That is until Level Up has its own studio. Then yours truly will be providing you with bullet proof instructional videos. Yay.

Week 1: Foundation techniques

This week takes the full workout plan of phase 1 of this periodized program, and breaks it down into only one of the exercises per day. Start mega-light, just the barbell with no added resistance to begin with.

When you become comfortable with the technique itself; slowly, gradually bring the resistance up. I would suggest at no more than 2.5 kg  increases per set, if not even smaller increments.

Do as many sets as possible to get the muscles used to contracting in that manner. It’s a strange kinesiological fact, but muscles seem to have the need to ‘learn’. You have the whole workout to master one single exercise each day of this week. This also adds the advantage of having a pretty good idea how much weight you’ll be lifting before you begin the routine proper.

Perform 5 repetitions each time, rest about a minute before the next set. This is a cheeky tactic invented by the legendary Reg Park .

Legendary body-builder Reg Park ha the ideal Superhero physique.

Legendary body-builder Reg Park had the ideal Superhero physique.

Squats

The following is some of the best squatting technique advice I’ve had the pleasure to encounter. It is also your first opponent on the path to Asgardian might. Also known as Monday. That’s it. The first day of ‘warm-up’ week is squats, squats, squats and then more squats. Enjoy.

Dead-lifts

This will be Tuesday’s workout, dead-lifting. Called by some the ‘king of lifts’ because they work almost every muscle in your body.

I could happily watch her dead-lift all day. Also she is a shining example that women doing weights, does not produce this:

Please don't kill me, please don't kill me, please don't kill me, please don't kill me.

Please don’t kill me, please don’t kill me, please don’t kill me, please don’t kill me.

Bent-over barbell rows

A tricky exercise to maintain proper form on, but if perfected, one of the most effective techniques to get the latissimus dorsi pumped up. I’m pretty sure you’ve figured out by now that this is the only move on the agenda for Thursday.

By now, if you are going to the gym for these training sessions you may find the meat-head, jocks and gym-rats are probably gonna give you weird looks, ignore them, they should be concentrating on their own workouts.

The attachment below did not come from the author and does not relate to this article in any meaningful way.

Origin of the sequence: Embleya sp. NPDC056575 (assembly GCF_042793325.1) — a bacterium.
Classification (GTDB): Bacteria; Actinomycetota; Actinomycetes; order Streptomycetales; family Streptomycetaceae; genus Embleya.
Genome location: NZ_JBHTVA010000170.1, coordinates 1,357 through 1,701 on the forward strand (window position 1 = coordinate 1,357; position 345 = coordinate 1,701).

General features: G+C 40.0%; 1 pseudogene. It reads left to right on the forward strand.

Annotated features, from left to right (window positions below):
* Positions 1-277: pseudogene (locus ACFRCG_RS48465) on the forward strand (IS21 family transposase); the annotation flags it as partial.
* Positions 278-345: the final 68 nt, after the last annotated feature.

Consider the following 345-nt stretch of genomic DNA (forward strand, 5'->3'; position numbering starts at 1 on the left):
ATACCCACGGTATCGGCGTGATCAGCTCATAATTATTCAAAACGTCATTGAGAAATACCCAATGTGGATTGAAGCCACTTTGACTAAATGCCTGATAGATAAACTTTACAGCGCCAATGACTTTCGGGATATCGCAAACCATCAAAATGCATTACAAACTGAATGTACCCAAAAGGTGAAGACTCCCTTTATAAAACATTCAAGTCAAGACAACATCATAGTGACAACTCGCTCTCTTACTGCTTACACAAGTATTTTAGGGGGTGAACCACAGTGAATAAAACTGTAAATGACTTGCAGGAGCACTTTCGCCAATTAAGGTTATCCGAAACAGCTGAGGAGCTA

If they are staring because they don’t understand what you’re doing, then that just demonstrates their lack of fitness knowledge. Even worse; these malefic perpetrators of misinformation may try to give you ‘advice’. Politely decline, preferably with a wry smirk upon your face that tells them “I know something you don’t know.” Ignore them.

This movement will produce that Superhero ‘V’ shape so desired by many.

Military press

Friday is here. Yay. Half day at work for most of you Londoners, so extra fuel in the tank for the splendid exercise known as the military press. Bet you can’t guess how it got named,eh?

This will blast the deltoids extremely hard, so just as with all the exercises before begin with just the barbell, to get used to the technique, perform 5 repetitions, rest one minute, add a little resistance and have at it again.

Now that's what you call a military press y'all. Soon, beloved reader, soon you shall know the strength of Asgard.

Now that’s what you call a military press y’all. Soon, beloved reader, soon you shall know the strength of Asgard.

Phase 1: Power – 3 weeks

This phase will only last 3 weeks, because it’s so very intense. However, you will be doing all 5 of the above power moves in one gruelling session.

All exercises should be as heavy as possible but with perfect form, 5 sets of 5 repetitions on each of them. We want limit your ‘rest’ periods between sets to no more than a minute, this will be difficult at first, so begin with two minutes, then take 15 seconds less ‘rest’ between sets with each new training session. It’s gonna be tough. But it’s gonna be worth it.

Do the things that others wont today, so that you can do the things others can’t tomorrow.